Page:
NEW YORK – California Chrome showed up at the Belmont Stakes on Saturday looking like a horse for the ages, in build and demeanor. His past performances, including a sublime workout last weekend, showed that he was the finest 3-year-old thoroughbred in the country.
He even had the odds in his favor, thanks to a swollen Belmont crowd that poured millions of dollars into bets that the chestnut colt would win the Triple Crown.
California Chrome’s only shortcoming, apparently, was that he had raced enough to be in that position.
Tonalist, who did not run in the Kentucky Derby or the Preakness Stakes, won the 146th Belmont Stakes on Saturday at Belmont Park, denying California Chrome his shot at becoming the 12th Triple Crown winner and the first since Affirmed in 1978.
The last six horses that arrived at the Belmont with a chance to win the Triple Crown have lost to horses that had skipped the Derby, the Preakness or both.
“This is a coward’s way out,” one of California Chrome’s owners, the voluble Steve Coburn, said in a television interview after the race, referring to horses that had skipped one or more legs of the Triple Crown.
“Our horse had a target on his back. They won’t run in the Kentucky Derby or Preakness. They’ll get him in the Belmont.”
Commissioner, which finished second, ran in neither the Derby nor the Preakness, and third-place finisher Medal Count skipped the Preakness.
“I’m 61 years old and in my lifetime I’ll never see another Triple Crown winner because of the way they do this,” Coburn said. He added: “I look at it this way: If you can’t make enough points to get in the Kentucky Derby, you can’t run in the other two races.”
California Chrome, who won his previous six starts by a combined 27½ lengths, including the Kentucky Derby and the Preakness, finished in a dead heat for fourth Saturday under Victor Espinoza as the 4-5 favorite. He got a good start, and ran on the rail in striking distance for most of the race.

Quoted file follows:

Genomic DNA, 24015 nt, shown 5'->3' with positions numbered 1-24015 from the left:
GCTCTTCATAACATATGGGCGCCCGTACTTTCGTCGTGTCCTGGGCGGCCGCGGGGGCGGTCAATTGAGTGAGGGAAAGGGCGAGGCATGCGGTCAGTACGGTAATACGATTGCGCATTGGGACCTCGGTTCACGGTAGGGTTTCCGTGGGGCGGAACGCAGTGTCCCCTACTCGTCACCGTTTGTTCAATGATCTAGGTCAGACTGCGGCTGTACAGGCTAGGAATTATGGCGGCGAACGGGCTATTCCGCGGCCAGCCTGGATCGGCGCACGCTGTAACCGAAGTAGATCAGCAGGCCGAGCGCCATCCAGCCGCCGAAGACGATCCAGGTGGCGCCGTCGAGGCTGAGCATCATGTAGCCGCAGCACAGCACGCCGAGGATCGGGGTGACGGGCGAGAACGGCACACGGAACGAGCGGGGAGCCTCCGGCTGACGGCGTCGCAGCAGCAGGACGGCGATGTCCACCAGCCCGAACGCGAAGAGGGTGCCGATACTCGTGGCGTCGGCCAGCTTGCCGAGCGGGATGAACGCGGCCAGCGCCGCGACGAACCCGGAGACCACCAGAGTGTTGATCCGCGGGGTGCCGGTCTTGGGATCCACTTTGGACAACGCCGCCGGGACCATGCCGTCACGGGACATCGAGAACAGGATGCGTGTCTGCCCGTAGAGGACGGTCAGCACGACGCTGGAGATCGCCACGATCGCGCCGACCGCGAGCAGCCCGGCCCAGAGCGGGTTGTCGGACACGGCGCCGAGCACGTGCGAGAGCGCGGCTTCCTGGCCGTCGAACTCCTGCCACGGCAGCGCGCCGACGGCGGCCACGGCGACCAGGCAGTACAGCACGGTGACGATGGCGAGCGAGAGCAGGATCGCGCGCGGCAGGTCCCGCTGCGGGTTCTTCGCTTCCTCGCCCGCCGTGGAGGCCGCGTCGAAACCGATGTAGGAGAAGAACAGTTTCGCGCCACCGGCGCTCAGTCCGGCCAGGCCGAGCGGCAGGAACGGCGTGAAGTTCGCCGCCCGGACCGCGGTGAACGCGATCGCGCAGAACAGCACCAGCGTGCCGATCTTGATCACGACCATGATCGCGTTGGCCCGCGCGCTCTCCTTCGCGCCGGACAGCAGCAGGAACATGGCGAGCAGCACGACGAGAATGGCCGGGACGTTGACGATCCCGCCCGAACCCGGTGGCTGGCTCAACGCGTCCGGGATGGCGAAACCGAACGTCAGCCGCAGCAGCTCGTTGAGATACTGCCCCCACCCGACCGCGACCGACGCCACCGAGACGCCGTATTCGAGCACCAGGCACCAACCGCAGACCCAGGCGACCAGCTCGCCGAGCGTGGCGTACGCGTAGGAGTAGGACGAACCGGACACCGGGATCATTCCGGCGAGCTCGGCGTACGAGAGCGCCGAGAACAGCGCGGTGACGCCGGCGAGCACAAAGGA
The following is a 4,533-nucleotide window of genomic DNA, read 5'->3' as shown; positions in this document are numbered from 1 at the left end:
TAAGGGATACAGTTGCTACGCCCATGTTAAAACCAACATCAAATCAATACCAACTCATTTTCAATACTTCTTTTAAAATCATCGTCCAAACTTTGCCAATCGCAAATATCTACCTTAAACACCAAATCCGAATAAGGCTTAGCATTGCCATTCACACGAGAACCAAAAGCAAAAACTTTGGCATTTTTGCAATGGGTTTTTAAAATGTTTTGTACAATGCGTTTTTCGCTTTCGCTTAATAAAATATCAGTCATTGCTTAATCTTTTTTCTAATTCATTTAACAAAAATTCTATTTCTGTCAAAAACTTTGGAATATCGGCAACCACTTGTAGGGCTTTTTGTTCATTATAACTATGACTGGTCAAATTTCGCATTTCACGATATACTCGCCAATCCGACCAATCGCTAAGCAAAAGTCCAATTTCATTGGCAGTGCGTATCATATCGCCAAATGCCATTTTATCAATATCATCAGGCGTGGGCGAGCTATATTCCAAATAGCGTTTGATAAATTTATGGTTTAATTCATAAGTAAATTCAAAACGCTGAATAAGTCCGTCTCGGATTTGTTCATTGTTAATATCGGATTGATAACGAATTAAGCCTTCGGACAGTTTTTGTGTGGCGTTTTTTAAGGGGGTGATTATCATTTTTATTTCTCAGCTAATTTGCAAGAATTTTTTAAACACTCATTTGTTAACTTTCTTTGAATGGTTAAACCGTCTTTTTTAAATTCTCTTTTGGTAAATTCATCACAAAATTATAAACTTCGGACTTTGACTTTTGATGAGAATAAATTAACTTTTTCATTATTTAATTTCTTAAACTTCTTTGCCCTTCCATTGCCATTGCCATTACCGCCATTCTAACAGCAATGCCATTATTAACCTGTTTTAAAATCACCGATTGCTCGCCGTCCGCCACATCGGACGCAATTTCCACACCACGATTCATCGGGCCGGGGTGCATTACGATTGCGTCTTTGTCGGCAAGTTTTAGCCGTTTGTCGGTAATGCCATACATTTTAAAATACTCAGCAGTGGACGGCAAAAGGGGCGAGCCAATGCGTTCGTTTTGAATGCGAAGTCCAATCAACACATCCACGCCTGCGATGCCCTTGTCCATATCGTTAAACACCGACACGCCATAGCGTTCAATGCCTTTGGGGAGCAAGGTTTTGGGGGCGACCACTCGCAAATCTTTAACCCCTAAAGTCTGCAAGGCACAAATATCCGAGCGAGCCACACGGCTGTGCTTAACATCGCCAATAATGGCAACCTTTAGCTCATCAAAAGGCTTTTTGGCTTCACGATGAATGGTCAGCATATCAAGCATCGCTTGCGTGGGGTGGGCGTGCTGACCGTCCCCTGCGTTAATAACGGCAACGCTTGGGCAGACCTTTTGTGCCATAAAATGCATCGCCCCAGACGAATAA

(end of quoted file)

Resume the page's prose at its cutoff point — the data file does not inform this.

He swung four wide turning for home but came up empty. Perhaps influencing the result was a bloody gash on his right front foot that was discovered after the race.
Espinoza missed out on a Triple Crown for the second time. In 2002, he pulled into the Belmont aboard the Derby and Preakness winner War Emblem, but the colt stumbled at the start and finished eighth.
“Well, I thought he was gaining ground,” Coburn said about Chrome’s effort late in the race Saturday. “But he didn’t have it in him, apparently.”
Tonalist caught and edged Commissioner by a head at the wire. He ran the mile and a half in 2 minutes, 28.52 seconds and returned $20.40 for a $2 bet.
“I wasn’t even sure he won,” said victorious trainer Christophe Clement. “We actually thought he finished second. But we got lucky.”
Tonalist, ridden by Joel Rosario, was running in just his fifth race. He won his last race, his stakes debut, the Peter Pan at Belmont, by four lengths. He was considered one of the few in the field capable of thriving over Belmont’s mile and a half.
California Chrome’s recent history has been more high-profile. On May 3, he won the Derby by 1¾ lengths over Commanding Curve. In the Preakness two weeks later, he beat Ride on Curlin by 1½ lengths.
California Chrome, a shiny chestnut colt with modest beginnings, captured the hearts and minds of casual fans and rugged horsemen with a running style and a lively personality.
As he embarked on his storybook run he amassed quite a following, made up of people who affectionately call themselves Chromies. But Saturday, he failed to emulate the sport’s most cherished icons.
The Triple Crown has been won 11 times previously, first in 1919 by Sir Barton, although that was a retrospective title, the term not having been coined until the 1920s. The names of the other winners have been etched into racing history: Gallant Fox, 1930; Omaha, 1935; War Admiral, 1937; Whirlaway, 1941; Count Fleet, 1943; Assault, 1946; Citation, 1948.
Then, after a 25-year hiatus, Secretariat in 1973, Seattle Slew in 1977 and Affirmed in 1978.
But the past 36 years have brought one failure after another. In that time, 13 horses won the Derby and the Preakness. All fell short of the Crown, losing by a whisker (Real Quiet, 1998) or a distance (Sunday Silence, 1989), or felled by an injury (Big Brown, 2008) or a stumble at the start (War Emblem, 2002).
Of 12 horses that raced to complete a Triple Crown at Belmont, nine lost to horses that had not competed in both the Derby and the Preakness.